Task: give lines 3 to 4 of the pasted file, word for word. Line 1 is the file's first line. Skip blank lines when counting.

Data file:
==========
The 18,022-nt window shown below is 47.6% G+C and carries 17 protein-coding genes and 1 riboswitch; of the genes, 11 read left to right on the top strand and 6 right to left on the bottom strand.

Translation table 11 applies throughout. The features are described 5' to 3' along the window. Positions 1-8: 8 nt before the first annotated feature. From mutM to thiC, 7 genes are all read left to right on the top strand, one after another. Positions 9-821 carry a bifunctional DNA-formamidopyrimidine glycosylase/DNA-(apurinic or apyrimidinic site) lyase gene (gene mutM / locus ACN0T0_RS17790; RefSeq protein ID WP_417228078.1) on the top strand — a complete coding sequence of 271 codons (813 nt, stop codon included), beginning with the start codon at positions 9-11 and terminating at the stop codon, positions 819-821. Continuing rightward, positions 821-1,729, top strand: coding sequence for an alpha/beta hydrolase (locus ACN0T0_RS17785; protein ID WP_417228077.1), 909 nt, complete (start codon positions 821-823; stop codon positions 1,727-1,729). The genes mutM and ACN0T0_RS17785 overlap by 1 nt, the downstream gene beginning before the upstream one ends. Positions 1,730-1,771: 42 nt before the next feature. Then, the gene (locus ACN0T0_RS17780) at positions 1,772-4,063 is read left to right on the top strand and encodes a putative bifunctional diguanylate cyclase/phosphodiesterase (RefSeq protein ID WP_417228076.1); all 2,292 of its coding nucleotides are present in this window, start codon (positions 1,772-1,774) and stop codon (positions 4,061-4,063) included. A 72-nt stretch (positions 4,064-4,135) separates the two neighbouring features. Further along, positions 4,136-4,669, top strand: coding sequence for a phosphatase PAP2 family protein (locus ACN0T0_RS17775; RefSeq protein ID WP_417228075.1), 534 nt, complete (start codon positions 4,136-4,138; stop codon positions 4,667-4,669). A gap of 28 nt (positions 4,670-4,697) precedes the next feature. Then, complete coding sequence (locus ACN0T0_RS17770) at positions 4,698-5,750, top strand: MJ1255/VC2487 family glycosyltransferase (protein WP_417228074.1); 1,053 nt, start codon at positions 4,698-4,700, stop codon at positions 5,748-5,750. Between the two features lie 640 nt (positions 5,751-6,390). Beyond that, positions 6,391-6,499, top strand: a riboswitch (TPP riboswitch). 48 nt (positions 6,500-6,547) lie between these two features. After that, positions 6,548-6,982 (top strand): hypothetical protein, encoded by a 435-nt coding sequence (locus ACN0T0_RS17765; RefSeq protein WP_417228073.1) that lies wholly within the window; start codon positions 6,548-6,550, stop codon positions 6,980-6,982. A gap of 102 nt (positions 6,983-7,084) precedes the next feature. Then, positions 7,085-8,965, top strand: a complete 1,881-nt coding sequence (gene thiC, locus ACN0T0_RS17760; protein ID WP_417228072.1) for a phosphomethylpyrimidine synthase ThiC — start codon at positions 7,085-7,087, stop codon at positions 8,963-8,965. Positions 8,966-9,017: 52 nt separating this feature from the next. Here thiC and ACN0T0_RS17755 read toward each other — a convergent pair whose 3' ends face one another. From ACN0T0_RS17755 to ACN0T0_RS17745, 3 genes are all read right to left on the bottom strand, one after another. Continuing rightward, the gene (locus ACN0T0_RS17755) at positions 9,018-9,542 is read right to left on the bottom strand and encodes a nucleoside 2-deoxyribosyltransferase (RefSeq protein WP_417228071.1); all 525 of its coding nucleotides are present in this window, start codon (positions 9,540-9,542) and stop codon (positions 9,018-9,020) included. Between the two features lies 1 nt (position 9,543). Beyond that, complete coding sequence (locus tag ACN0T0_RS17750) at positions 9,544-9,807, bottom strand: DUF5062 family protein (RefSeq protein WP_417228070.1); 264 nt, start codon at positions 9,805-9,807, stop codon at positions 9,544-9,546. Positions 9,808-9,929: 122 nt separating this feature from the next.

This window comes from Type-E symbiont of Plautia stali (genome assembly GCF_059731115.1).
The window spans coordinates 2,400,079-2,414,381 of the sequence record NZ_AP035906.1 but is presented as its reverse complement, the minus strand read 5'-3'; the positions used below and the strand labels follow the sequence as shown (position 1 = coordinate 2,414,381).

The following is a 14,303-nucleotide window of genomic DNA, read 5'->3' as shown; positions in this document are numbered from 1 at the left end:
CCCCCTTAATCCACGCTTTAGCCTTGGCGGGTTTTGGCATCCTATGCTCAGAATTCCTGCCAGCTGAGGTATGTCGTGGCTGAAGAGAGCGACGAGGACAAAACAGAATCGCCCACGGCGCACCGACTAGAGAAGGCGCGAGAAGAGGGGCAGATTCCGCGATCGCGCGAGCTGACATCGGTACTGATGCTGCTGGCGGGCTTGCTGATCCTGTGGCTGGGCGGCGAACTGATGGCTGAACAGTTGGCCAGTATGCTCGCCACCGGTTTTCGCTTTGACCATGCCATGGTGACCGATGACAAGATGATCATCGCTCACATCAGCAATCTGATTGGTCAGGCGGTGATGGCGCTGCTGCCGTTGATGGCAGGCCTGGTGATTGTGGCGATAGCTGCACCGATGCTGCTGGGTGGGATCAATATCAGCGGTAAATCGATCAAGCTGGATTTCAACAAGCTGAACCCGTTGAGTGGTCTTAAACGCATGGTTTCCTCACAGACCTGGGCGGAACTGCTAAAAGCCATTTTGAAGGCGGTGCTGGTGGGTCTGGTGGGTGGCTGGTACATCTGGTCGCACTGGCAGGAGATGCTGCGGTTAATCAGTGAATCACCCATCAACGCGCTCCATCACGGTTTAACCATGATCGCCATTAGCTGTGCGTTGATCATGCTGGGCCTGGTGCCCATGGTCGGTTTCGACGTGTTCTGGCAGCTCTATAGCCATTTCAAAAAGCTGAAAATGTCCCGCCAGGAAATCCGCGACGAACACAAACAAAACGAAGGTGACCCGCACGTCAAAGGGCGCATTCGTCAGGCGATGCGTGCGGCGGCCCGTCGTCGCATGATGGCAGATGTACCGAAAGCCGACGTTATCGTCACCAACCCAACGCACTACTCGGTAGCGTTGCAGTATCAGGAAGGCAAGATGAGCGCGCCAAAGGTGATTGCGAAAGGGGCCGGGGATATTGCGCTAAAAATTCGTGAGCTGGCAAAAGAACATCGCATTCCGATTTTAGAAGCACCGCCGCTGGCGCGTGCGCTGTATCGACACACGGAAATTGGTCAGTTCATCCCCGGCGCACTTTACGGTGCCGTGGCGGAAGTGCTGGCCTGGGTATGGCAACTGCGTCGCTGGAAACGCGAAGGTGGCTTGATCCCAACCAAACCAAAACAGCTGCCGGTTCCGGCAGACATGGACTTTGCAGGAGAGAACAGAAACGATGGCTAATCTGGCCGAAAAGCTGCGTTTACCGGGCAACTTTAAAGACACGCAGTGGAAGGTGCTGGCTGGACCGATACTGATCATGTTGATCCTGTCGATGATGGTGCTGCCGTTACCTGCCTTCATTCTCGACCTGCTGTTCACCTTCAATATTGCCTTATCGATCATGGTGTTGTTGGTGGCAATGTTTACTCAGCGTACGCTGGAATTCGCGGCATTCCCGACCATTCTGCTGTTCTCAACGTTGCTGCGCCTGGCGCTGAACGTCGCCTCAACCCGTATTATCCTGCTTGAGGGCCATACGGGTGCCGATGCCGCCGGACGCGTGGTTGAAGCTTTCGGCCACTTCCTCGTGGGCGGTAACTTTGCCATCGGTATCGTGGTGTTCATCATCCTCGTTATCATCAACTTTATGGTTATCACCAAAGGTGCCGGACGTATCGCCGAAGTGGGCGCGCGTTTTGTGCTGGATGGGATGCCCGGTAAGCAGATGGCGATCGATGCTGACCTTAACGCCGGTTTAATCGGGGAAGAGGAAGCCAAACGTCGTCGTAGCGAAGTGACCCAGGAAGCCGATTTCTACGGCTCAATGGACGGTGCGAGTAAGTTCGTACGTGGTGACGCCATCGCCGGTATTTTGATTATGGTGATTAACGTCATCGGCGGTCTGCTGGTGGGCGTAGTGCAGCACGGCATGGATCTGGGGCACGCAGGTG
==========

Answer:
This window comes from Type-E symbiont of Plautia stali (genome assembly GCF_059731115.1).
The window spans coordinates 2,400,079-2,414,381 of the sequence record NZ_AP035906.1 but is presented as its reverse complement, the minus strand read 5'-3'; the positions used below and the strand labels follow the sequence as shown (position 1 = coordinate 2,414,381).